As Africa increasingly embraces digital transformation processes, the region is also becoming more and more vulnerable to cyberthreats. According to Interpol, the most prominent cybercrime threats identified across Africa are online scams, digital extortion, business email compromise, ransomware, and botnets. Research carried out by Kenya-based cybersecurity company Serianu indicates that the cost of cybercrime in Africa has increased from US$0.5 billion in 2015 to US$3 billion in 2020.21Global Cyber Alliance. (2021.) Serianu partners with the Global Cyber Alliance to reduce cost of cybersecurity.
Many African countries – 39 in total, including Côte d’Ivoire, Egypt, Ghana, Kenya, Morocco, Nigeria, Rwanda, Senegal, and South Africa – have dedicated cybercrime laws (Figure 37), which typically outline elements related to international cooperation in tackling cybercrime. Cybercrime is sometimes also mentioned in legislation dealing with electronic transactions and data protection, as is the case with Ghana. In many cases, cybercrime is covered in broader cybersecurity strategies.
One of the strategic goals stipulated in the national cybersecurity strategy of Côte d’Ivoire is to enhance international cooperation in two ways: by continuing its participation in international and regional initiatives, and by ratifying international conventions on cybercrime (Budapest and Malabo). Compliance with international laws and treaties is also mentioned in the cybersecurity strategies of Senegal and Rwanda.
International cooperation in dealing with cybercrime matters (e.g. in detecting and deterring cyberespionage and responding to cybercrime) is highlighted in national cybersecurity policies of Rwanda and Nigeria, as well as in Kenya’s cybersecurity law. An entire section of Nigeria’s Cybercrime Act is dedicated to international cooperation on jurisdictional issues and law enforcement.23National Assembly, Nigeria. (2015). Cybercrimes (prohibition, prevention, etc) Act.
For international cooperation, the Cybersecurity Authority of Ghana should, according to the country’s Cybersecurity Act, designate and maintain a 24/7 contact point to tackle cybercrime. The role of the contact point is to provide technical advice to other contact points, preserve data and evidence, provide information on the detection of suspects and related matters, as well as the immediate transmission of legal requests in accordance with applicable laws and treaties.
South Africa’s National Cybersecurity Policy Framework highlights the need for participation in regional, continental, and international fora to advance the global cybersecurity agenda, combat cybercrime, and build confidence and trust in the secure use of ICTs.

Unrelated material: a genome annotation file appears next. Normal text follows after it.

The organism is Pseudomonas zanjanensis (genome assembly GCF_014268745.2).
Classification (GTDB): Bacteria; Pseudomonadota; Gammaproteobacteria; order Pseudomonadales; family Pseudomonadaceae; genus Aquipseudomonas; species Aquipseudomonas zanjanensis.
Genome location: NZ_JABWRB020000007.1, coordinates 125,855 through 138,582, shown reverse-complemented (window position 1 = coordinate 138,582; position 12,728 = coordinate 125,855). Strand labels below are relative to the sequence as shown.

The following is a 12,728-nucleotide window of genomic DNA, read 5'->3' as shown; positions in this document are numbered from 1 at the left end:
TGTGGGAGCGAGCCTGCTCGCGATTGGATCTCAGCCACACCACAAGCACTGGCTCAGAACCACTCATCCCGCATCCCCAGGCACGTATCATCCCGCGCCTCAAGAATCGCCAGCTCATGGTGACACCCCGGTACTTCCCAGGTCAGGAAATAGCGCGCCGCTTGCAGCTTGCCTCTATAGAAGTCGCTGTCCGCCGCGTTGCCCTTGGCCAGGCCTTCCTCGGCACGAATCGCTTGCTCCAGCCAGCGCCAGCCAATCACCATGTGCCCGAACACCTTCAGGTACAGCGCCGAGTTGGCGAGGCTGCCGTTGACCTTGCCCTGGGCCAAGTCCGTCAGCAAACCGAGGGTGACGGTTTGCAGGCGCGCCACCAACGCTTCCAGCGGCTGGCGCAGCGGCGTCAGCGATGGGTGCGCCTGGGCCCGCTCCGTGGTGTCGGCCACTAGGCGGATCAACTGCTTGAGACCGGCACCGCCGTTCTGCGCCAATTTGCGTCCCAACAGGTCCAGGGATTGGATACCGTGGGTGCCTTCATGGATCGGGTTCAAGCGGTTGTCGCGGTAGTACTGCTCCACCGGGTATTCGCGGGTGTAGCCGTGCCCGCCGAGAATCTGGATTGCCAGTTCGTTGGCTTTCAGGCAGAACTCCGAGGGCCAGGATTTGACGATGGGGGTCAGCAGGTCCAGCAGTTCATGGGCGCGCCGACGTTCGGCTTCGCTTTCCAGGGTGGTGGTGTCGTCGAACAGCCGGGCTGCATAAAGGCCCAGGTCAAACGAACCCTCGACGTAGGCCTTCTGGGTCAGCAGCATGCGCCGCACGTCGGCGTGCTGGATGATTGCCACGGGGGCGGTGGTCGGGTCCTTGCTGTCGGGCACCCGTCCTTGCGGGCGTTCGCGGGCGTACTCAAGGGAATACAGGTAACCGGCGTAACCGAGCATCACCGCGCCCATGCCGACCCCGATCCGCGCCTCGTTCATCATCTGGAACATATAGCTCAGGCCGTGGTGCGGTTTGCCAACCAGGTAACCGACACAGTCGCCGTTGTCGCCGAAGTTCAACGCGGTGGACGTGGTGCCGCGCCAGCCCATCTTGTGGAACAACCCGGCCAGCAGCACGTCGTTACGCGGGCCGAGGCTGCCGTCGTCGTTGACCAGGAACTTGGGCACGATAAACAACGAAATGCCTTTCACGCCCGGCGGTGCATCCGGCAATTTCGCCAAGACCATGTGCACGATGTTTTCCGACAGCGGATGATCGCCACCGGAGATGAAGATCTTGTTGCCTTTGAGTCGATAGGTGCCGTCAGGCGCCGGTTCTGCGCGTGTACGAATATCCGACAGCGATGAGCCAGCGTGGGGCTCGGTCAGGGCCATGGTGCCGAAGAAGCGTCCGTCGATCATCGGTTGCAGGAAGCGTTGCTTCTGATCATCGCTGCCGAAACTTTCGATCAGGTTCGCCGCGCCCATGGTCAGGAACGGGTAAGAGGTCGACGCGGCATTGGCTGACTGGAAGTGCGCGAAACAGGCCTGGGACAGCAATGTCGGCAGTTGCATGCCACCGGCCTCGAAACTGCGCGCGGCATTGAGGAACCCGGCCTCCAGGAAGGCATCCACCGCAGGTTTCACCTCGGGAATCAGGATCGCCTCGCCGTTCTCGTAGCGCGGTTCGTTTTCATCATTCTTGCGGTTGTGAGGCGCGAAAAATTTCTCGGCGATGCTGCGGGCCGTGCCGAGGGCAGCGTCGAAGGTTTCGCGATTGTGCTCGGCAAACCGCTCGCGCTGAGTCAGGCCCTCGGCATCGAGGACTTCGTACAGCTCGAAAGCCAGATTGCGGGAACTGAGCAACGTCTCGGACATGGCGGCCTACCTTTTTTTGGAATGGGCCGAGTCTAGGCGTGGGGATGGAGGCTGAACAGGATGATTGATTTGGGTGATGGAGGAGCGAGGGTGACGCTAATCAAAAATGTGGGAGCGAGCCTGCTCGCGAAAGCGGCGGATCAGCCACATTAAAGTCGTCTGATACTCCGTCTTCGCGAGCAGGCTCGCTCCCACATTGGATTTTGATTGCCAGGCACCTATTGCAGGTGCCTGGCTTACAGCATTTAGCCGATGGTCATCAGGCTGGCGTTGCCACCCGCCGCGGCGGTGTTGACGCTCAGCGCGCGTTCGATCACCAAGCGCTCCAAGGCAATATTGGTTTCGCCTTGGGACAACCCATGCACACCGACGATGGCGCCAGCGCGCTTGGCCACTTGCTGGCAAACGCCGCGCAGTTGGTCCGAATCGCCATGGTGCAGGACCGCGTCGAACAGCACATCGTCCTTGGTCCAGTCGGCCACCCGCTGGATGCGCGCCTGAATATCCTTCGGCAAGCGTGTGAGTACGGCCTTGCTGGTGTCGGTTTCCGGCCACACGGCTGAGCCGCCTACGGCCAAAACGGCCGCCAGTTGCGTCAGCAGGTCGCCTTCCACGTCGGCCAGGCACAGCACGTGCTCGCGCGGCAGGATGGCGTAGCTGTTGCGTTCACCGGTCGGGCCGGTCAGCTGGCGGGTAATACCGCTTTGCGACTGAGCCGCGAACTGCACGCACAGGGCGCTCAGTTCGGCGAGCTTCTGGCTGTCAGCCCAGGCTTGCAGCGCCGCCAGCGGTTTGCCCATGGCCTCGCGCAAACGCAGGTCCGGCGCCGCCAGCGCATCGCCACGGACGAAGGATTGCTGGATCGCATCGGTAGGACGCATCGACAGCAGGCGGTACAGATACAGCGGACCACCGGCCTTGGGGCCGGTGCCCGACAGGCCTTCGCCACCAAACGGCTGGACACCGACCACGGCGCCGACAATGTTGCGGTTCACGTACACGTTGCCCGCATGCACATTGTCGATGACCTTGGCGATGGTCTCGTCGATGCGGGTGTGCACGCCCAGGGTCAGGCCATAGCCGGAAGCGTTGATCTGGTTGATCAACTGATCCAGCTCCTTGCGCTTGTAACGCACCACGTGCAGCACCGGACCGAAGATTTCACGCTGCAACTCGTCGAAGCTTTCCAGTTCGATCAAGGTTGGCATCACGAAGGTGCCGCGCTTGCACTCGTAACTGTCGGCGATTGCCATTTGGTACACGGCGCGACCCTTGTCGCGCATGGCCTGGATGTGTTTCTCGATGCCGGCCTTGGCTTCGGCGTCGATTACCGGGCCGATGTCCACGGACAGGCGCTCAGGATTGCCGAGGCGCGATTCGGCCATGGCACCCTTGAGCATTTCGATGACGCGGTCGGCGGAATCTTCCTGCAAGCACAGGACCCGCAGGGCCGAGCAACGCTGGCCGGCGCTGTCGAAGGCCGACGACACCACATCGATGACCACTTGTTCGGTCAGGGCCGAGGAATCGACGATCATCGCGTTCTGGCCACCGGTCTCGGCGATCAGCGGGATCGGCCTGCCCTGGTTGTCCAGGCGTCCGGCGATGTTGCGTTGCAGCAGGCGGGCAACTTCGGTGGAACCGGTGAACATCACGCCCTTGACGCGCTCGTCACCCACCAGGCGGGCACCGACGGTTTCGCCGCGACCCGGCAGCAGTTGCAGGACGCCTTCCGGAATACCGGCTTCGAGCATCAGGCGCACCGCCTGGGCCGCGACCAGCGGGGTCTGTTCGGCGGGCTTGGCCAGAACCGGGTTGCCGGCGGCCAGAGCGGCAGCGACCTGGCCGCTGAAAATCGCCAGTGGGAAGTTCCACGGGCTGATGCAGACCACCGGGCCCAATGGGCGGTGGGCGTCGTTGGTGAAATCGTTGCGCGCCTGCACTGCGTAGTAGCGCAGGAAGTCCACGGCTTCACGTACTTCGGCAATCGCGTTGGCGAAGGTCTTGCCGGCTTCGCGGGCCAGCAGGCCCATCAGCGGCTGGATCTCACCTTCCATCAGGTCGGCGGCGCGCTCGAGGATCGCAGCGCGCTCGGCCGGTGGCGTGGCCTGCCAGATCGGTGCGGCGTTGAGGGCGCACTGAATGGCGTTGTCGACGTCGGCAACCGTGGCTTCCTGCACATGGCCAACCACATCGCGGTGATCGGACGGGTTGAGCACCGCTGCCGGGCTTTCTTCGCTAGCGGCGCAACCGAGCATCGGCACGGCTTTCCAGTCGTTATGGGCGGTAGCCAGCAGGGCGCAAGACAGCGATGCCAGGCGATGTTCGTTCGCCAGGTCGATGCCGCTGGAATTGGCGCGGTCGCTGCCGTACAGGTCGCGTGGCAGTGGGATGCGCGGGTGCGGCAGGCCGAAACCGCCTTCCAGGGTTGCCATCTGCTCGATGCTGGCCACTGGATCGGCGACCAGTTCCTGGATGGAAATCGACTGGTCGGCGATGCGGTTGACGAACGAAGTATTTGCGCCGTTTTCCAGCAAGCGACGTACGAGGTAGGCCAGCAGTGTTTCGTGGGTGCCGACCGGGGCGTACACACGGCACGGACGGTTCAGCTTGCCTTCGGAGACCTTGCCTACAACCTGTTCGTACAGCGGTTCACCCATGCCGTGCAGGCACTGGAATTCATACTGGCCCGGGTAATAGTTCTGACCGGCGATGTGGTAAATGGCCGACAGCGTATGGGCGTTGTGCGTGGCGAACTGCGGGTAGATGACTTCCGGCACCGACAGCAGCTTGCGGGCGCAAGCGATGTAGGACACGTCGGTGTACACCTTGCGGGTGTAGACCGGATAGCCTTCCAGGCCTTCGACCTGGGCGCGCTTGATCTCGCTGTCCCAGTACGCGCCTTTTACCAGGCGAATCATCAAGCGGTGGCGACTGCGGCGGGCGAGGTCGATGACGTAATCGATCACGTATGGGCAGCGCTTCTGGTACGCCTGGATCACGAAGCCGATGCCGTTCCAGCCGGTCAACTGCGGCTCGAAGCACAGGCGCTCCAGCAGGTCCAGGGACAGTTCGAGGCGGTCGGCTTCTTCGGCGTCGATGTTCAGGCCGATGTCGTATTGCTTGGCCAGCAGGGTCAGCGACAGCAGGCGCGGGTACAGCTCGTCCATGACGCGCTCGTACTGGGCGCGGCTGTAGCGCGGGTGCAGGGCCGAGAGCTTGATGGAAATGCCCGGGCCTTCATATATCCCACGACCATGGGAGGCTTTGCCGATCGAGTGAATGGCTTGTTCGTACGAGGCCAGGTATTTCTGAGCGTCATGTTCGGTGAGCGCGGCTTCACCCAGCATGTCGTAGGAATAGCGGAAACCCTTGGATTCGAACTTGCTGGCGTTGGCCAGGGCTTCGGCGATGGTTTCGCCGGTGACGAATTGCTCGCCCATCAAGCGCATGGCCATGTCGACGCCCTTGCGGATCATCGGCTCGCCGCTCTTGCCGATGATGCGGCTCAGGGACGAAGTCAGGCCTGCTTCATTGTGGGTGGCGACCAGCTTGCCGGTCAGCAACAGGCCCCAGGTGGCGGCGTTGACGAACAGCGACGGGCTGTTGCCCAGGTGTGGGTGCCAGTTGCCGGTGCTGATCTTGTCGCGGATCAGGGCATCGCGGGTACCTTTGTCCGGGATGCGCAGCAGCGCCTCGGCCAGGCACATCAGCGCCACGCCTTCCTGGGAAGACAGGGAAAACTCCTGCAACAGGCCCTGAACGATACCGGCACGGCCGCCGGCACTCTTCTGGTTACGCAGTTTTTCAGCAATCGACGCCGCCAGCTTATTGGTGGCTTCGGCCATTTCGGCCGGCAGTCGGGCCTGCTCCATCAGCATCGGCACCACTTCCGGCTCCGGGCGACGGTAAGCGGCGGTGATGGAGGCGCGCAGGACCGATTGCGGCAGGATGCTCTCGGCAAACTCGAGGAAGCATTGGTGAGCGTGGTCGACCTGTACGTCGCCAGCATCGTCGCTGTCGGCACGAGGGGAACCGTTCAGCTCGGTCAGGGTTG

International cooperation with respect to research and training also features in several policy documents. Rwanda’s cybersecurity policy mentions participation in international research projects and the exchange of experts in cybersecurity, whereas the Nigerian cybercrime act stresses the need to organise training and capacity development programmes for officers responsible for the prohibition, prevention, detection, investigation, and prosecution of cybercrimes. In addition, Senegal’s strategy encourages law enforcement authorities and courts to work with their partners bilaterally and multilaterally to strengthen their work in investigating, preventing, and prosecuting cybercrime.
Child online protection
The issue of child online protection (COP) appears across various national policy documents and strategies, both general and cybersecurity-related. Kenya’s National ICT Policy from 2019 calls for a global partnership on COP by, among others, developing a framework of engagement between local and international organisations and law enforcement authorities. The importance of international cooperation (with industry, criminal justice institutions, international organisations, etc.) is further highlighted in the country’s National Plan of Action to Tackle Online Child Sexual Exploitation and Abuse, adopted in 2022.24Ministry of Public Service, Gender, Senior Citizens Affairs and Special Programmes, Republic of Kenya. (2022). National Plan of Action to Tackle Online Child Sexual Exploitation and Abuse in Kenya, 2022–2026.
Global cooperation on COP is also mentioned in Rwanda’s dedicated Child Online Protection Policy, which calls, for instance, for the establishment of formal cooperation frameworks with regional and global COP communities. To strengthen domestic legal and regulatory frameworks related to COP, Rwanda needs to identify and ratify COP-related international treaties and protocols and strengthen and amend the relevant criminal laws in line with international standards and best practices.25Ministry of ICT and Innovation, Republic of Rwanda. (2019). Rwanda Child Online Protection Policy.
Compliance with international mechanisms such as ITU’s Industry Guidelines on Child Online Protection is stipulated in Kenya’s draft Industry Guidelines for Child Online Protection and Safety.26Communications Authority of Kenya. (2022). Industry Guidelines for Child Online Protection and Safety. The Ghanaian Cybersecurity Act has an entire section dedicated to COP. The country also has a dedicated COP policy.